Choosing to be present

Serving mentally challenged people means supporting and empowering them, and learning from them

Angelika Dawson | Communitas Supportive Care Society
Andrew Ardell brings a global perspective to his work at Communitas Supportive Care Society. (Photo courtesy of Andrew Ardell)

Andrew Ardell is a friendly person who smiles readily and is thoughtful in his conversation. He cares deeply about the people he serves and is aware of how much he gains from the relationships he has made through his work with the Communitas Supportive Care Society. This positive perspective is borne out of years of service experience around the world and here at home.

Ardell has lived and served in Southeast Asia, Ukraine and Bolivia, as well as in Prince George, B.C. He has worked with organizations like Mennonite Central Committee. Today, he is studying to become a social worker and is working with Communitas, serving people who live with mental-health challenges through a service called Supported Independent Living (SIL).

Ardell is bringing his global experience to his local context. He can still remember the experience that changed his worldview. At the young age of 13, serving with his parents in Cambodia, he began to see that he didn’t have all the answers. He realized that the people with whom he interacted had as much to offer him as he had to offer them.

“That experience reshaped my understanding of what it really means to serve people,” he says. “It changed how I looked at support and empowerment.”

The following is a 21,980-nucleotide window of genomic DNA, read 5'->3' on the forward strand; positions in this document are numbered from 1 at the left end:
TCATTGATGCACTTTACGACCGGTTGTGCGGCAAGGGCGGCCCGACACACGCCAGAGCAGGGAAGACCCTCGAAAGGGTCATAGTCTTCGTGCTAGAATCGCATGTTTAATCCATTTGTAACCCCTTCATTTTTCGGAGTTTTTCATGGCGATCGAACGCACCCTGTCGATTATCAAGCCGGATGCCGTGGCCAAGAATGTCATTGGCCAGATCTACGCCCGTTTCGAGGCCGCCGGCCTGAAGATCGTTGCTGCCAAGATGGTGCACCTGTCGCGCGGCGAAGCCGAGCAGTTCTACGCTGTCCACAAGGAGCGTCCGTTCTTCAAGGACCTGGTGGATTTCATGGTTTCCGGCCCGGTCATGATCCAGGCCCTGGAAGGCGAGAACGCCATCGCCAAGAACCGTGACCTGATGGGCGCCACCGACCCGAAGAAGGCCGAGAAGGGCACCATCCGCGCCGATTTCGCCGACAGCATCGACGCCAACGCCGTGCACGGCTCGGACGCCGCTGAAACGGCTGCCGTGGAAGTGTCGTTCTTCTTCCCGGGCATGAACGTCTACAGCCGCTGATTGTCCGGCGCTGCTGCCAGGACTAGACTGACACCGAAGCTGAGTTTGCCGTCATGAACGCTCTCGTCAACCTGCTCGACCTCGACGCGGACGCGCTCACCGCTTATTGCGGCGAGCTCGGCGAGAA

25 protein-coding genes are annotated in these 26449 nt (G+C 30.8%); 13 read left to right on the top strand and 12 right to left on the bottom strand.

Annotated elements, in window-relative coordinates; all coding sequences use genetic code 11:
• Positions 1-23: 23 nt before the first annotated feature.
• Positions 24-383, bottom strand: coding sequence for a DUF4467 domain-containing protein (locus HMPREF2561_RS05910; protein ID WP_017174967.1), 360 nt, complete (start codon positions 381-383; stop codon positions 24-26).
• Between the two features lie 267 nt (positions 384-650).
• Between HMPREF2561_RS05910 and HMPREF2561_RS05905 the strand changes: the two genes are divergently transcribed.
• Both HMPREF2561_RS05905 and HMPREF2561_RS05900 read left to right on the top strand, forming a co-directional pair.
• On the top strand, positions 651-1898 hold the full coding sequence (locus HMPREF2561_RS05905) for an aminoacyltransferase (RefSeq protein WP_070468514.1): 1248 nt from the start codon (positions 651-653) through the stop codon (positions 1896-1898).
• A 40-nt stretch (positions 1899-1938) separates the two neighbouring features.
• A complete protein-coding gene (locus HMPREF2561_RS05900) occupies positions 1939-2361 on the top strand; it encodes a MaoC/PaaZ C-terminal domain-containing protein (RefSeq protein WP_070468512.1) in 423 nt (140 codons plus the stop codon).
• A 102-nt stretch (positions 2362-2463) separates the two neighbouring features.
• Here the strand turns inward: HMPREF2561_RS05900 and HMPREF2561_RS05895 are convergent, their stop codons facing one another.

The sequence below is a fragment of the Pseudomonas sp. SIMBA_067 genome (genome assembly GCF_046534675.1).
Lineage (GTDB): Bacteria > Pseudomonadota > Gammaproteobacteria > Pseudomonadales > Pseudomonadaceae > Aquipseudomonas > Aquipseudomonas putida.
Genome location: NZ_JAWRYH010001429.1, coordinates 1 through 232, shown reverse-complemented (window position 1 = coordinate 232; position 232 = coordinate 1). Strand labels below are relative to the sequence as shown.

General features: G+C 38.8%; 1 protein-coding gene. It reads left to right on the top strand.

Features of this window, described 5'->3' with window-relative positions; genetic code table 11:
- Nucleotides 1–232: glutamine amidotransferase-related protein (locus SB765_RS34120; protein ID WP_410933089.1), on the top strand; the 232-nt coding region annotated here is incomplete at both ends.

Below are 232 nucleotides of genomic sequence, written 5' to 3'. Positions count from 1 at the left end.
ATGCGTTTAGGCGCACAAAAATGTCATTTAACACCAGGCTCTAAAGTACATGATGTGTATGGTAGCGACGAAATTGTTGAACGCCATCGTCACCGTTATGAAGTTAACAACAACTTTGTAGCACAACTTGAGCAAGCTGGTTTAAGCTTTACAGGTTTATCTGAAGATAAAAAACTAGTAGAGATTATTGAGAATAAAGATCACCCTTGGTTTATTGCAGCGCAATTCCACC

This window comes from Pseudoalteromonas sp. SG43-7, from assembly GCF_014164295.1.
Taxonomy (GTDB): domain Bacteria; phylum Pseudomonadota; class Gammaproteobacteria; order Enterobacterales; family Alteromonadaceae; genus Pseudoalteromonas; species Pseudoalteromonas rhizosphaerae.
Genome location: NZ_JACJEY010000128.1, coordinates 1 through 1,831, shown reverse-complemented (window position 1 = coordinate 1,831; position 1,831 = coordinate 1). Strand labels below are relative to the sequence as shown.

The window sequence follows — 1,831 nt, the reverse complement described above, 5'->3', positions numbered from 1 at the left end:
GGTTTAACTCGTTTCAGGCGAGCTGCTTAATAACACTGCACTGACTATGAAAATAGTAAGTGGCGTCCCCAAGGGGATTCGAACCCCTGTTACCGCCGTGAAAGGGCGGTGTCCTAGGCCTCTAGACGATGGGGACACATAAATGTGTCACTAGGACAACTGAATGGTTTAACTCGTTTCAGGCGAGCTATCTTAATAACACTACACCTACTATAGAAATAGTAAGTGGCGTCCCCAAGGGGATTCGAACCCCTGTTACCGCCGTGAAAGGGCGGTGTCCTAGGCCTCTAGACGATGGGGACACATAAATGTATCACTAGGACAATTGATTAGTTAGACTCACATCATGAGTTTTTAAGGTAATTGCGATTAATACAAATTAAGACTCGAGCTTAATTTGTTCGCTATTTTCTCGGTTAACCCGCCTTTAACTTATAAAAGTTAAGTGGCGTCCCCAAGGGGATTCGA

This reshaping was reinforced by his subsequent service experiences. In each context, he found resilient people working at creating authentic communities. “I truly experienced reciprocal relationships, where people living with severe trauma were finding ways to support and serve me,” he says. “It was very humbling.”

His experiences in service and his current schooling also impact his current work with SIL. Even now, in the midst of the COVID-19 pandemic, Ardell supports a number of people who have lived with mental-health challenges nearly all of their adult lives. Bringing a different perspective, encouraging new habits and setting realistic goals are a few of the ways that Ardell tries to support these individuals. He sees each encounter as an opportunity to help change the trajectory of their lives.

“Each conversation, text or meeting can help lift someone up and empower them to new heights,” he says. “I may not ever get to see where they end up, but I get to support them as they change the trajectory of the rest of their life.”

COVID-19 has impacted Ardell’s working life in a few ways. He has begun working part time in one of Communitas’s group homes, supporting two children living with mental-health challenges. Alongside of this work, he continues to engage with the adults he serves and now regularly connects with by phone or the internet. He has also been able to come up with new ways for people to use their gifts and stay connected, developing art projects and other creative ways for people to stay engaged even while they are apart.

When asked how anyone could support someone living with mental-health challenges, he says that genuine relationships are key. “I wish people could know that their presence in someone’s life really has power,” he says. “You don’t need a degree or any special training to be someone’s friend. Being with someone isn’t complicated, you just have to choose to be present.” 

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Andrew Ardell brings a global perspective to his work at Communitas Supportive Care Society. (Photo courtesy of Andrew Ardell)

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